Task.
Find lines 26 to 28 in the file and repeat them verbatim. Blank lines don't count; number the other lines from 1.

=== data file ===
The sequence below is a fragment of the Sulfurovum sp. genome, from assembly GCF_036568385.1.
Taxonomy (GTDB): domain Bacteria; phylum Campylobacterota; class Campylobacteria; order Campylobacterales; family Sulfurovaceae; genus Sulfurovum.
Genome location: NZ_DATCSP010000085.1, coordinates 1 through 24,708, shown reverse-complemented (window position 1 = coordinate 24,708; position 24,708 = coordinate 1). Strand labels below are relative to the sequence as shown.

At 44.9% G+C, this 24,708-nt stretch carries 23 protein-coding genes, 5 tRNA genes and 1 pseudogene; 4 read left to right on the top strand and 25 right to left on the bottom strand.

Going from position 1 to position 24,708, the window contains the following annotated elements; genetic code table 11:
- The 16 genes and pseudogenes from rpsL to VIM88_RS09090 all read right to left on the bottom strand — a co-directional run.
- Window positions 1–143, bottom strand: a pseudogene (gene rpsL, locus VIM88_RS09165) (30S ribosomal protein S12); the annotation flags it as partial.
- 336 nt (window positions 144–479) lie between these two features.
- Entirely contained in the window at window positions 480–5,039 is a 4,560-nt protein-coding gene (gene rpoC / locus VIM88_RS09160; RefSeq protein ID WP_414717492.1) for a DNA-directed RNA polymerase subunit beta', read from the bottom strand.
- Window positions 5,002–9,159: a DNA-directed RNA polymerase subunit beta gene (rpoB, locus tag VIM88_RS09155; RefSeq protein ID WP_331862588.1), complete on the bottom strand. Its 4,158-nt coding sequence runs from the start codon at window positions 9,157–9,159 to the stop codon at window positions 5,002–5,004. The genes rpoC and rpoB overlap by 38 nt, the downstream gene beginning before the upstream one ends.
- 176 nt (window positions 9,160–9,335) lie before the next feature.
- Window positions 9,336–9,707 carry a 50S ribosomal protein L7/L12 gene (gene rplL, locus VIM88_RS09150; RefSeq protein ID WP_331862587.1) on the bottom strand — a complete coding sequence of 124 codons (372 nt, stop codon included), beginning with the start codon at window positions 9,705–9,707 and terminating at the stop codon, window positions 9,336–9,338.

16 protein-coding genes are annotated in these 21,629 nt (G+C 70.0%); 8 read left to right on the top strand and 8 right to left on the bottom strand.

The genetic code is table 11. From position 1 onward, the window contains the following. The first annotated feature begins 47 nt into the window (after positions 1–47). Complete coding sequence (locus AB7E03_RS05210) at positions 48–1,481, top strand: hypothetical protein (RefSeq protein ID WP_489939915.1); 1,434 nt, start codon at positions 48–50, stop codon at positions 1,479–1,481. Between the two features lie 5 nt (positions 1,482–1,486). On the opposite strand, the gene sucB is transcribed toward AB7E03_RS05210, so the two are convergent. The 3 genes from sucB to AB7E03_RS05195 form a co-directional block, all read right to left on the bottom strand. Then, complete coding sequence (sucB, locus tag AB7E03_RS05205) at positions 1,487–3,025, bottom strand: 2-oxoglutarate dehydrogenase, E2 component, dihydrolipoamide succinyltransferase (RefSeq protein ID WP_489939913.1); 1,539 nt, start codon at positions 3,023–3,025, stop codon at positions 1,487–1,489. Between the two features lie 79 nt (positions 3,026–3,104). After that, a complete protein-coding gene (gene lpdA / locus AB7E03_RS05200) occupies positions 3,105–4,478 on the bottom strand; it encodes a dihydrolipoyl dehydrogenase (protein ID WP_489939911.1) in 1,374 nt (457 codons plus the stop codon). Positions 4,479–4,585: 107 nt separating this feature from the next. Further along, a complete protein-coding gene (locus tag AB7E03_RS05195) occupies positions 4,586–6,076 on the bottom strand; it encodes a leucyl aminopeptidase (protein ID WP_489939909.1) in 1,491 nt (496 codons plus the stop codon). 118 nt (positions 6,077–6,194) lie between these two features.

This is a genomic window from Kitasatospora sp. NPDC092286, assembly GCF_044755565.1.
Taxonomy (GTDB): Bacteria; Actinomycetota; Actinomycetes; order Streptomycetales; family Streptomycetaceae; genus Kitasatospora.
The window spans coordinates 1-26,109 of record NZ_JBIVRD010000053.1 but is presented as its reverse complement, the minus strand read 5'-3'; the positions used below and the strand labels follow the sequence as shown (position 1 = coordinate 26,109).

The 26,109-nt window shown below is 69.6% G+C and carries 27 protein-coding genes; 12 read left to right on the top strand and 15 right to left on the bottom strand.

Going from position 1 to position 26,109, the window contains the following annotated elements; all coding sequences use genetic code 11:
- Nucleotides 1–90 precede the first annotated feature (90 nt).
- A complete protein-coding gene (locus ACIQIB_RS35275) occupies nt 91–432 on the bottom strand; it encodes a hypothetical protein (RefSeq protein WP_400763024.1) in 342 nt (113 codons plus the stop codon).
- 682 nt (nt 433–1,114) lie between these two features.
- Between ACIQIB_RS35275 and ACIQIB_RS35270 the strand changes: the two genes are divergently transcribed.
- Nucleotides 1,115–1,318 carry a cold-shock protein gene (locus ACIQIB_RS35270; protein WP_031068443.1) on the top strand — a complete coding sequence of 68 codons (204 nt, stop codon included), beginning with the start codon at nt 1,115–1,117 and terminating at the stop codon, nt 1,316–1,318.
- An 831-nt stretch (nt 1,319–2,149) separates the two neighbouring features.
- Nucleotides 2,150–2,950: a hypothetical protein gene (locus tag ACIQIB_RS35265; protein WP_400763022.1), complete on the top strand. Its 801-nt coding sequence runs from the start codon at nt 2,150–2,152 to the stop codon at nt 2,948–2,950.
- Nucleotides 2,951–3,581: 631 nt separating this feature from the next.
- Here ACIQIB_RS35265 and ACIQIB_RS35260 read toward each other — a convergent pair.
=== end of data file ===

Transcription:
- Nucleotides 2,150–2,950: a hypothetical protein gene (locus tag ACIQIB_RS35265; protein WP_400763022.1), complete on the top strand. Its 801-nt coding sequence runs from the start codon at nt 2,150–2,152 to the stop codon at nt 2,948–2,950.
- Nucleotides 2,951–3,581: 631 nt separating this feature from the next.
- Here ACIQIB_RS35265 and ACIQIB_RS35260 read toward each other — a convergent pair.